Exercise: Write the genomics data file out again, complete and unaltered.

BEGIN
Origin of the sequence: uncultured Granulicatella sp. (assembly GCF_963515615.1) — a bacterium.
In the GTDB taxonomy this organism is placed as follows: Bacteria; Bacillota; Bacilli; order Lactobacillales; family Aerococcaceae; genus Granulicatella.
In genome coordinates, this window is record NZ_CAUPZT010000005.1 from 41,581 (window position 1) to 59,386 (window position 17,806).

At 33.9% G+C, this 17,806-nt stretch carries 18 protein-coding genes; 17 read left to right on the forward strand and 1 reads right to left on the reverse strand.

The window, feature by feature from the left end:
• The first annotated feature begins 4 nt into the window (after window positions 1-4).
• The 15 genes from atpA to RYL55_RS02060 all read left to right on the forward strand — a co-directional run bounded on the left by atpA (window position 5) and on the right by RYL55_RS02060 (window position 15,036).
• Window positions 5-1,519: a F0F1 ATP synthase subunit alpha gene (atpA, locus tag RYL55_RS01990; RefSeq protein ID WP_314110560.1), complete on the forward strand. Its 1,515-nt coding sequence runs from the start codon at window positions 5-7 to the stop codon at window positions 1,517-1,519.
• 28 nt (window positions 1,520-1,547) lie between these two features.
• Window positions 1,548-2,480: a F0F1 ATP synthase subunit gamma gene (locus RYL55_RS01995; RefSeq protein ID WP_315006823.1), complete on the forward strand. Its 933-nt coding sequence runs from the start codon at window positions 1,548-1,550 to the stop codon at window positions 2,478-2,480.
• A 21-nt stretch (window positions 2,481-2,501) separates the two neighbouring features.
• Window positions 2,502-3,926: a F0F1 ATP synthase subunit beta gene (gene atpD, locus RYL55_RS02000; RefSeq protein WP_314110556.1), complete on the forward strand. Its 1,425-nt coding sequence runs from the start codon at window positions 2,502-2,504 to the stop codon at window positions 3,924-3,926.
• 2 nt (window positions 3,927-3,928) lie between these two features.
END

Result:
Origin of the sequence: uncultured Granulicatella sp. (assembly GCF_963515615.1) — a bacterium.
In the GTDB taxonomy this organism is placed as follows: Bacteria; Bacillota; Bacilli; order Lactobacillales; family Aerococcaceae; genus Granulicatella.
In genome coordinates, this window is record NZ_CAUPZT010000005.1 from 41,581 (window position 1) to 59,386 (window position 17,806).

At 33.9% G+C, this 17,806-nt stretch carries 18 protein-coding genes; 17 read left to right on the forward strand and 1 reads right to left on the reverse strand.

The window, feature by feature from the left end:
• The first annotated feature begins 4 nt into the window (after window positions 1-4).
• The 15 genes from atpA to RYL55_RS02060 all read left to right on the forward strand — a co-directional run bounded on the left by atpA (window position 5) and on the right by RYL55_RS02060 (window position 15,036).
• Window positions 5-1,519: a F0F1 ATP synthase subunit alpha gene (atpA, locus tag RYL55_RS01990; RefSeq protein ID WP_314110560.1), complete on the forward strand. Its 1,515-nt coding sequence runs from the start codon at window positions 5-7 to the stop codon at window positions 1,517-1,519.
• 28 nt (window positions 1,520-1,547) lie between these two features.
• Window positions 1,548-2,480: a F0F1 ATP synthase subunit gamma gene (locus RYL55_RS01995; RefSeq protein ID WP_315006823.1), complete on the forward strand. Its 933-nt coding sequence runs from the start codon at window positions 1,548-1,550 to the stop codon at window positions 2,478-2,480.
• A 21-nt stretch (window positions 2,481-2,501) separates the two neighbouring features.
• Window positions 2,502-3,926: a F0F1 ATP synthase subunit beta gene (gene atpD, locus RYL55_RS02000; RefSeq protein WP_314110556.1), complete on the forward strand. Its 1,425-nt coding sequence runs from the start codon at window positions 2,502-2,504 to the stop codon at window positions 3,924-3,926.
• 2 nt (window positions 3,927-3,928) lie between these two features.